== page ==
Investing.com - The U.S. dollar ended the week lower against most of the other main currencies on Friday after data showed that U.S. fourth quarter growth was revised lower, adding to worries that the Federal Reserve may slow the pace of reductions to its stimulus program.
EUR/USD hit session highs of 1.3824, the strongest since December 27, before settling at 1.3801. For the week, the pair gained 0.49%.
The dollar slid to two-week lows against the yen, with USD/JPY ending the session down 0.33% at 101.78. For the week, the pair lost 0.70%.
Meanwhile, GBP/USD advanced 0.34% to 1.6745 and USD/CHF dropped 0.90% to 0.8804.
The drop in the dollar came after the Commerce Department reported that U.S. fourth quarter gross domestic product was revised down to an annual rate of 2.4%, from a preliminary estimate of 3.2%. Analysts had expected a downward revision to 2.5%.
Earlier in the week, Fed Chair Janet Yellen acknowledged recent weakness in U.S. data, saying it indicates softness in the economy.
In testimony to the Senate banking committee in Washington, Ms. Yellen said it was hard to say how much the recent soft data was due to weather and added that the bank would be attentive to signals on whether the recovery is progressing in line with expectations.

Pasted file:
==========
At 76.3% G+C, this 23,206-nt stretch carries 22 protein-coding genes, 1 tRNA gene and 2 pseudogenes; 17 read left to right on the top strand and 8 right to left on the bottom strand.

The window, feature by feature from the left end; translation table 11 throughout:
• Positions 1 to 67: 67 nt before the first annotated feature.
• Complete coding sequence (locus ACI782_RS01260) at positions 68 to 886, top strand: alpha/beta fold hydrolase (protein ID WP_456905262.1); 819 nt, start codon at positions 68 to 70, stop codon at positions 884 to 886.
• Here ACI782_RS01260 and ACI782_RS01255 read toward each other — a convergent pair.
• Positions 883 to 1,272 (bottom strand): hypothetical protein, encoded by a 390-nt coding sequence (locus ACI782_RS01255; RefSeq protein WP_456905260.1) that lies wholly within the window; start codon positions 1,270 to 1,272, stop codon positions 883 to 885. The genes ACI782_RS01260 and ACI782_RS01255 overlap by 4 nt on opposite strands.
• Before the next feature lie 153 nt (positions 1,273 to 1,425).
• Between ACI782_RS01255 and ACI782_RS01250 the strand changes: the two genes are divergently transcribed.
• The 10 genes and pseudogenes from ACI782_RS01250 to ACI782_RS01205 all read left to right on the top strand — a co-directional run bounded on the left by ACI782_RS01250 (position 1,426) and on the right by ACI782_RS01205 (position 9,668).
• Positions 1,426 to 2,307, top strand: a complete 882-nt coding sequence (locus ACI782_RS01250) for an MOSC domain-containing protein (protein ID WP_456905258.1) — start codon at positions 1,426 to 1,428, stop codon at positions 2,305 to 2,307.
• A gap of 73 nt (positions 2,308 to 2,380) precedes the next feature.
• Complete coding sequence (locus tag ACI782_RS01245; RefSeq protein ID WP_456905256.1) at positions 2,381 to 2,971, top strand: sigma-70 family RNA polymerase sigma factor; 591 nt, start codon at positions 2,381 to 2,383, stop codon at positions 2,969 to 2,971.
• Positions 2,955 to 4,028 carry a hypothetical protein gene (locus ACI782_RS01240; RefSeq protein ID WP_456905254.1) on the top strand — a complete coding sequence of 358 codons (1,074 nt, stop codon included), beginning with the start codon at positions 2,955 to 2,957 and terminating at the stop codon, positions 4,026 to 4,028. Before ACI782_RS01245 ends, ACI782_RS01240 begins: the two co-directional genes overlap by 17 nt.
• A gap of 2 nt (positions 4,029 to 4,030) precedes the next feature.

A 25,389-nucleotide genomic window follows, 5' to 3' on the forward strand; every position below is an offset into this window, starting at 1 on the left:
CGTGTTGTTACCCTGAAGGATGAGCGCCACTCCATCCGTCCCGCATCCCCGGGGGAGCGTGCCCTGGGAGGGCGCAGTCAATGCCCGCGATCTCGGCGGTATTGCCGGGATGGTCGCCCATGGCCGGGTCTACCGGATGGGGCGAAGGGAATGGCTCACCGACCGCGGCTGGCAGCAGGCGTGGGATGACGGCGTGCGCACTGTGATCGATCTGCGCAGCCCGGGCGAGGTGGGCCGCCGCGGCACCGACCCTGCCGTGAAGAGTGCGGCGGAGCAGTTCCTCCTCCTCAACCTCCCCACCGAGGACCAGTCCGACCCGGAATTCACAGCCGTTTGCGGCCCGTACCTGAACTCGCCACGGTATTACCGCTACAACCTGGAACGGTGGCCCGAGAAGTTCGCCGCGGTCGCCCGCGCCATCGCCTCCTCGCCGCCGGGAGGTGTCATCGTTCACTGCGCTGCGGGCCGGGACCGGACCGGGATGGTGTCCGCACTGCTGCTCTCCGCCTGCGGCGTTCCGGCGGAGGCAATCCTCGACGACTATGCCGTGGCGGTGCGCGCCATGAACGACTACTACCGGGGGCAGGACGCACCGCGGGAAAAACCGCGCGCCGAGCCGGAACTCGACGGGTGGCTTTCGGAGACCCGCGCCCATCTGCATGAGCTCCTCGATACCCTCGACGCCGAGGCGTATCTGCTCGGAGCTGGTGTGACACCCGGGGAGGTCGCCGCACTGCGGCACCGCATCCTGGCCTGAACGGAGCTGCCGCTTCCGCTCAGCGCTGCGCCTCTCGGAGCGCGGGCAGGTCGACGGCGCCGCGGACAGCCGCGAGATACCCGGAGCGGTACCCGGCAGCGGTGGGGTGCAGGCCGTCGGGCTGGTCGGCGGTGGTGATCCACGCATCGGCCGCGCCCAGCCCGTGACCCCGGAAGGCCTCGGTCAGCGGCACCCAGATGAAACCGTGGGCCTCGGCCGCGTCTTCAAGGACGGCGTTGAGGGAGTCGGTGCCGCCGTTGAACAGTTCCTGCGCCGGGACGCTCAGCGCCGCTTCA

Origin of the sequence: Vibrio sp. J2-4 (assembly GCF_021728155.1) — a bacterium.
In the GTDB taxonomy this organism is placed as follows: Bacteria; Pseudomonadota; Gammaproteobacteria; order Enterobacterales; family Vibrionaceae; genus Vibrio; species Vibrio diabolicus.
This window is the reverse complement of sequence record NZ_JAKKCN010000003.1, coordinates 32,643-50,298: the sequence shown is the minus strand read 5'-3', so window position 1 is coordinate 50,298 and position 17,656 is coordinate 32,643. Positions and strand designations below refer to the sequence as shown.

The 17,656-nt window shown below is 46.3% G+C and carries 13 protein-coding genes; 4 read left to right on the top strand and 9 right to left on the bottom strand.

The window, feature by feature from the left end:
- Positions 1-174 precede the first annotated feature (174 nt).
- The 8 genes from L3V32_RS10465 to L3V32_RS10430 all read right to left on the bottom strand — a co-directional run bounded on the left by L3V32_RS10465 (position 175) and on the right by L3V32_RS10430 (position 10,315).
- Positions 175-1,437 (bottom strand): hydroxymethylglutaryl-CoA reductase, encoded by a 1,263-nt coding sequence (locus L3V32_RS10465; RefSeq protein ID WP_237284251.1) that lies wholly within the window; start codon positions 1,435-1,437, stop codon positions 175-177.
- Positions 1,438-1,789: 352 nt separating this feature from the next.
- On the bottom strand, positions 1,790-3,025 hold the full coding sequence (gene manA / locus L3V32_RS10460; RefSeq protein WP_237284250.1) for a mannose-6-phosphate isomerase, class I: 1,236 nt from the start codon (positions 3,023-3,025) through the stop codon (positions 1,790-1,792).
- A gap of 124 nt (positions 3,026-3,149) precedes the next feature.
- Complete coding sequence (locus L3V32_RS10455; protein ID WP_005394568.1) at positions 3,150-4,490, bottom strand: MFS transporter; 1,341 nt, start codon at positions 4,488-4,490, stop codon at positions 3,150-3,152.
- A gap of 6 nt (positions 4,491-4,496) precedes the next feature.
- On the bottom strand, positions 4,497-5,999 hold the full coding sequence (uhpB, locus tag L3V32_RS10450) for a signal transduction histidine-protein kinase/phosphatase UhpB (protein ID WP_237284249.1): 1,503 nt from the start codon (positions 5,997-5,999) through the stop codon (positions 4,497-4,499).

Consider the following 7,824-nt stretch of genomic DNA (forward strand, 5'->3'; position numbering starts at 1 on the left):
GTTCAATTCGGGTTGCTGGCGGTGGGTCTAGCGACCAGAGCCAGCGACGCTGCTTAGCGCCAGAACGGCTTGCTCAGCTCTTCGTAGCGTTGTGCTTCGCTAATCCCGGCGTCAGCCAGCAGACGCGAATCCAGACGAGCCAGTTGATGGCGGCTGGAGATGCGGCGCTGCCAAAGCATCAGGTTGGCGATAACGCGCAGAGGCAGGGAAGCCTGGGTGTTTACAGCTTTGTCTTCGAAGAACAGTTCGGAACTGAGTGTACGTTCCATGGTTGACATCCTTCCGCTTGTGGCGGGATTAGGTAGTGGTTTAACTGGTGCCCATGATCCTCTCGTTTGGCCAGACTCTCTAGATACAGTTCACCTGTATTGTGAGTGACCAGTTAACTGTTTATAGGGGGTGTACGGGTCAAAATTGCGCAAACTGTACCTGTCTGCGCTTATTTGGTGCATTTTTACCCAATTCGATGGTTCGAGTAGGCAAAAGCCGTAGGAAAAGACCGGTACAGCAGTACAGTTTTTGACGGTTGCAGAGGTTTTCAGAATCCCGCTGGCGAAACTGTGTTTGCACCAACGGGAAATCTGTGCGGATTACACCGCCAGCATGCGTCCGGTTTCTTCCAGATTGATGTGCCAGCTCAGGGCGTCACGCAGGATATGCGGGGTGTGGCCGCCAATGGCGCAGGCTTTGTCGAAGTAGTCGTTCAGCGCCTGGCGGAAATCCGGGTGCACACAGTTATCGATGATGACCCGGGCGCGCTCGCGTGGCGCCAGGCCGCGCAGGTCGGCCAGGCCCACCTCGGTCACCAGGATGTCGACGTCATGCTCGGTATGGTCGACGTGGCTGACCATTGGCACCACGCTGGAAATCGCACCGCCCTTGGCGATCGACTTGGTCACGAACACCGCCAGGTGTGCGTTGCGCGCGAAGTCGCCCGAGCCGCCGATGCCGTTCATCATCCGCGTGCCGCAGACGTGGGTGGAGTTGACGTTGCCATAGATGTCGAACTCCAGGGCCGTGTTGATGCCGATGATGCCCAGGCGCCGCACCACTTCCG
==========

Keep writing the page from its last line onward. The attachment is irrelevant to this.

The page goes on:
The euro was boosted after data on Friday showed that the annual rate of consumer inflation in the euro zone rose 0.8% in February, above expectations for a reading of 0.7%. The inflation rate is still well below the European Central Bank’s 2% target, but the data eased pressure on the bank to tighten monetary policy at its upcoming policy meeting on Thursday.
The common currency also gained ground against the yen and the pound. EUR/JPY ended Friday’s session up 0.34% at 140.48, while EUR/GBP rose 0.34% to 0.8244.
Elsewhere, the Canadian dollar ended Friday’s session higher against the U.S. dollar, after data showed that the Canadian economy grew more than forecast in the final three months of 2013.
Statistics Canada said the economy expended 2.9% in the fourth quarter, ahead of forecasts for a 2.6% gain. However, the Canadian economy contracted by a larger than expected 0.5% in December, as severe winter weather acted as a drag on growth.
USD/CAD ended Friday’s session down 0.53% at 1.1062.
In the week ahead, investors will be anticipating Friday’s U.S. nonfarm payrolls report for an indication of the strength of the recovery in the labor market.
Thursday’s interest rate decision and press conference by the ECB will also be closely watched, while rate reviews by the Reserve Bank of Australia, Bank of Canada and Bank of England will also be in focus.
Ahead of the coming week, Investing.com has compiled a list of these and other significant events likely to affect the markets.
Monday, March 3
Japan is to release data on capital spending. Australia is to publish a report on company operating profits. China is to produce data on service sector activity, as well as a revised reading on the HSBC manufacturing index.
The U.K. is to release data on manufacturing activity and net lending to individuals, while Switzerland is to publish its SVME index.